Phone app TikTok is pictured on a mobile phone
The viral video app TikTok is owned by China’s ByteDance © Wakil Kohsar/AFP/Getty Images

The TikTok executive at the centre of a culture clash with employees at the company’s UK operation has been replaced in his role after making comments that he “didn’t believe” in maternity leave.

Joshua Ma, a senior executive at China’s ByteDance — owner of the viral video app — will “take some time off” and “step back” from his role leading the UK ecommerce team, according to an email seen by the FT and sent on Wednesday.

The move follows an FT investigation, which revealed Ma’s comments at a dinner with employees of TikTok’s London ecommerce team.

In the email to staff, TikTok said it was continuing an investigation into the allegations.

“As you may be aware, the Financial Times today published an article that had some disheartening allegations about our TikTok Shop Operations in the UK,” said the email to staff under the subject heading “Maintaining a positive working culture”.

“Hopefully, this painful experience will make us a stronger, closer and better team over the long term,” the email said.

The FT article, which was based on testimony from 10 current and former employees, revealed how the launch of TikTok’s livestream shopping feature in the UK had triggered a staff exodus from the London ecommerce team. Some staff complained of an aggressive company culture, with unrealistic targets and expectations that run counter to British working practices.

Staff said they were expected to frequently work more than 12 hours a day, starting early to accommodate calls with China and ending late as livestreams were more successful in the evening, with overtime celebrated in internal communications. Some members of the ecommerce team were removed from client accounts after going on annual leave.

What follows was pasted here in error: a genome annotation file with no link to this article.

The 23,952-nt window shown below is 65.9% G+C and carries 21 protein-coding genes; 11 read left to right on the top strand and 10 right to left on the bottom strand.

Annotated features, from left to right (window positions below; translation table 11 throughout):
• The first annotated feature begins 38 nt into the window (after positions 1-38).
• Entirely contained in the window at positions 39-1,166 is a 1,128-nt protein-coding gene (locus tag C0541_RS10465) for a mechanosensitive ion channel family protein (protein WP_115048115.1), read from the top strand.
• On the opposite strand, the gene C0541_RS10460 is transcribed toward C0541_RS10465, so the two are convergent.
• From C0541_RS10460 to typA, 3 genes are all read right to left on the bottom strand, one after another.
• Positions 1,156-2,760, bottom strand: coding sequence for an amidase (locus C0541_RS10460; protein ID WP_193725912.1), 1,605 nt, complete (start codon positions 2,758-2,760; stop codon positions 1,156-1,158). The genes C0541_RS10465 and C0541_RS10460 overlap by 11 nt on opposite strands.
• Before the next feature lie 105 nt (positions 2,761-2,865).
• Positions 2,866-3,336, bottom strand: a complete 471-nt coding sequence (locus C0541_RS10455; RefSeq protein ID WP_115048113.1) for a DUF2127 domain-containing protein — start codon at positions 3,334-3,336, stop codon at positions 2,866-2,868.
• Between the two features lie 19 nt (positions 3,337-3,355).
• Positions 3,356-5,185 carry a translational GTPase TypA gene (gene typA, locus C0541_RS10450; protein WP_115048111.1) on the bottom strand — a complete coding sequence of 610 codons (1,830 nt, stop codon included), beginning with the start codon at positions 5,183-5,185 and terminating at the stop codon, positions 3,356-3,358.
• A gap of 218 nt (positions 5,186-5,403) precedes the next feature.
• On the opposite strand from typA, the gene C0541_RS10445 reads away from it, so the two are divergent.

“The wellbeing of our team is our top priority . . . [and] leadership 100% supports the use of annual leave to fully recharge and spend time with friends and family,” the email to staff said. TikTok said it was investing heavily in expanding the resources, structures and processes to support a positive employee experience.

The email also urged staff to report any breaches of the ByteDance code of conduct through an anonymous hotline.

Patrick Nommensen was announced as Ma’s interim successor. According to the email, Nommensen led the launch of ecommerce in the UK and has been in charge of creator operations, as well as beauty and other categories.

According to his profile on LinkedIn, Nommensen has worked for ByteDance since 2016 when TikTok was launched, and also, a viral music app that ByteDance acquired in 2017. “He knows the business very well and will be a strong interim lead,” the email said.

TikTok declined to comment on the email.

On Wednesday, a document was shared internally by one of TikTok’s staffers suggested that key words related to the FT investigation be censored from comments in TikTok Shop livestreams. The list included the words: “Financial Times,” “Article,” “Culture,” “Toxic,” “Joshua Ma,” “Capitalist” and “Maternity”.

Referring to the internal document, TikTok said: “although we welcome and encourage independent ideas from team members, not all ideas are implemented and this one was never under consideration”.

Copyright The Financial Times Limited 2023. All rights reserved.
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